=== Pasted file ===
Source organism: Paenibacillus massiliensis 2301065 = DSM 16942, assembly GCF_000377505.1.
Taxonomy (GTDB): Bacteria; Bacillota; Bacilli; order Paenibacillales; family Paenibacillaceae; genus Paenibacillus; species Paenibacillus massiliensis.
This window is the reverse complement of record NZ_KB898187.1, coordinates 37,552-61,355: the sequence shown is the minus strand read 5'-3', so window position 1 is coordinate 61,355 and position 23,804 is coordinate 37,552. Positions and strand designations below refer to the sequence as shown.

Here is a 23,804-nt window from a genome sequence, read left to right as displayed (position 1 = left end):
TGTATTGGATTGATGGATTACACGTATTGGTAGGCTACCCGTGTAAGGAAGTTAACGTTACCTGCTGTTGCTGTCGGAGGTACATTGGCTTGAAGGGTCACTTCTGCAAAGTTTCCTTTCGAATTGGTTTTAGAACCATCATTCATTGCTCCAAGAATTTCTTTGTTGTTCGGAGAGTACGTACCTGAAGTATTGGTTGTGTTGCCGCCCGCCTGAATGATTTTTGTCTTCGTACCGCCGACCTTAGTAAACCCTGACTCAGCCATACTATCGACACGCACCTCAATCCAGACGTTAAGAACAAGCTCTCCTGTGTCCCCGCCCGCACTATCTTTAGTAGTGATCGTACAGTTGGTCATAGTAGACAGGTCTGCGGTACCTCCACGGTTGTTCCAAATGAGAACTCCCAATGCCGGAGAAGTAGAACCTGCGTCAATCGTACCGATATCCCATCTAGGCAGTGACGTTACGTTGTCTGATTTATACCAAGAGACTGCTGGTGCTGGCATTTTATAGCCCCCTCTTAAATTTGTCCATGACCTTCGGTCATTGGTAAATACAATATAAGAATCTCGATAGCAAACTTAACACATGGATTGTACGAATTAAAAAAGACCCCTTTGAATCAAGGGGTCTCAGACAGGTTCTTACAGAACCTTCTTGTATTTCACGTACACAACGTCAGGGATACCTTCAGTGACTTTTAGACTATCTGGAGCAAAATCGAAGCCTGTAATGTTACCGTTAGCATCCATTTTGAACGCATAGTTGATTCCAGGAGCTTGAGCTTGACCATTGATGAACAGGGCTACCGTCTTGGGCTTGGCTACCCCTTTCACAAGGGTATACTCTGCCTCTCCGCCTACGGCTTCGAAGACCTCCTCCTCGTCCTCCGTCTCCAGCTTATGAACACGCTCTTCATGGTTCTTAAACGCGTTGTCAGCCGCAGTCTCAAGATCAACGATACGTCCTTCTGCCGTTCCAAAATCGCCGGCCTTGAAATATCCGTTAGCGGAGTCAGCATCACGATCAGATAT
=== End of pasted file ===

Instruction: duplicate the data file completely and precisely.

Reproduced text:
Source organism: Paenibacillus massiliensis 2301065 = DSM 16942, assembly GCF_000377505.1.
Taxonomy (GTDB): Bacteria; Bacillota; Bacilli; order Paenibacillales; family Paenibacillaceae; genus Paenibacillus; species Paenibacillus massiliensis.
This window is the reverse complement of record NZ_KB898187.1, coordinates 37,552-61,355: the sequence shown is the minus strand read 5'-3', so window position 1 is coordinate 61,355 and position 23,804 is coordinate 37,552. Positions and strand designations below refer to the sequence as shown.

Here is a 23,804-nt window from a genome sequence, read left to right as displayed (position 1 = left end):
TGTATTGGATTGATGGATTACACGTATTGGTAGGCTACCCGTGTAAGGAAGTTAACGTTACCTGCTGTTGCTGTCGGAGGTACATTGGCTTGAAGGGTCACTTCTGCAAAGTTTCCTTTCGAATTGGTTTTAGAACCATCATTCATTGCTCCAAGAATTTCTTTGTTGTTCGGAGAGTACGTACCTGAAGTATTGGTTGTGTTGCCGCCCGCCTGAATGATTTTTGTCTTCGTACCGCCGACCTTAGTAAACCCTGACTCAGCCATACTATCGACACGCACCTCAATCCAGACGTTAAGAACAAGCTCTCCTGTGTCCCCGCCCGCACTATCTTTAGTAGTGATCGTACAGTTGGTCATAGTAGACAGGTCTGCGGTACCTCCACGGTTGTTCCAAATGAGAACTCCCAATGCCGGAGAAGTAGAACCTGCGTCAATCGTACCGATATCCCATCTAGGCAGTGACGTTACGTTGTCTGATTTATACCAAGAGACTGCTGGTGCTGGCATTTTATAGCCCCCTCTTAAATTTGTCCATGACCTTCGGTCATTGGTAAATACAATATAAGAATCTCGATAGCAAACTTAACACATGGATTGTACGAATTAAAAAAGACCCCTTTGAATCAAGGGGTCTCAGACAGGTTCTTACAGAACCTTCTTGTATTTCACGTACACAACGTCAGGGATACCTTCAGTGACTTTTAGACTATCTGGAGCAAAATCGAAGCCTGTAATGTTACCGTTAGCATCCATTTTGAACGCATAGTTGATTCCAGGAGCTTGAGCTTGACCATTGATGAACAGGGCTACCGTCTTGGGCTTGGCTACCCCTTTCACAAGGGTATACTCTGCCTCTCCGCCTACGGCTTCGAAGACCTCCTCCTCGTCCTCCGTCTCCAGCTTATGAACACGCTCTTCATGGTTCTTAAACGCGTTGTCAGCCGCAGTCTCAAGATCAACGATACGTCCTTCTGCCGTTCCAAAATCGCCGGCCTTGAAATATCCGTTAGCGGAGTCAGCATCACGATCAGATAT